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Autonomous Robot Performs COVID-19 Nasal Swab Tests

By HospiMedica International staff writers
Posted on 11 Aug 2020
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The NSR autonomously takes nasal samples (Photo courtesy of Brain Navi Biotechnology)
The NSR autonomously takes nasal samples (Photo courtesy of Brain Navi Biotechnology)
A new robotic system performs nasal swab tests on its own, helping to prevent cross infections among people being examined.

The Brain Navi Biotechnology (Hsinchu, Taiwan) Nasal Swab Robot (NSR) is designed to automatically, independently, recognize a patient's facial structure and identify the nostril's location, and subsequently take a sample of nasal secretions. The target population are suspected cases of whooping cough, diphtheria, influenza, and other types of diseases caused by the coronavirus family of viruses, including SARS, MERS, and COVID-19. The NSR is equipped with a compact robotic arm and display screen mounted on a wheeled trolley.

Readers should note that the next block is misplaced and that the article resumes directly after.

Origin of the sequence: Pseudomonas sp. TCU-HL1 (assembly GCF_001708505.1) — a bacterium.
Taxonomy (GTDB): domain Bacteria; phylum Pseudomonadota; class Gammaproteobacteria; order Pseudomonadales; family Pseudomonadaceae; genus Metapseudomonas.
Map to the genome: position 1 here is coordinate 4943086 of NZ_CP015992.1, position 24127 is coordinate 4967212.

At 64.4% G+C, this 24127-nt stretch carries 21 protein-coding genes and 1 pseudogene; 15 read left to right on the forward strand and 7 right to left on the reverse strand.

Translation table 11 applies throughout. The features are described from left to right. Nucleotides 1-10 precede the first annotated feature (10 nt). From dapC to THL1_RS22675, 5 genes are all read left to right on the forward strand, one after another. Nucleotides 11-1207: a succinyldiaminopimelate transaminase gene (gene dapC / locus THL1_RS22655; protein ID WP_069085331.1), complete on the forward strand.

The procedure is based on three-dimensional imaging to identify facial and nasal characteristics, without the use of external frames, in order to move through nostrils, twirl the swab to collect a nasopharyngeal swab sample, remove it, and place it in a vial. With the aid of NSR, suspect patients can be tested safely around the clock, sparing medical health care workers the need to done personal protective equipment (PPE) and enter the high-risk environment during sample collecting. NSR could also allow autonomous specimen collection in airports, borders, drive-ins, or medical institutions.

“The SARS outbreak 17 years ago was a profound experience, but also left me deep wounds after losing a dear friend while we were saving lives. So, I decided to develop a robot to help save lives and be the first human to test NSR,” said Jerry Chen, MD, CEO of Brain Navi Biotechnology. “We feel the suffering of thousands of colleagues and patients worldwide with the pandemic. So, we developed the NSR in just eight weeks. We took some essential functions of our Autopilot Brain Surgical Navigation Robot.”

Testing for COVID-19 involves inserting a 15 centimeter long swab into the nasopharyngeal space, a cavity between the nose and mouth for 15 seconds, and rotating it several times. The swabbing is then repeated on the other side of the nose to make sure enough material is collected. The swab is then inserted into a container and sent to a lab for testing.

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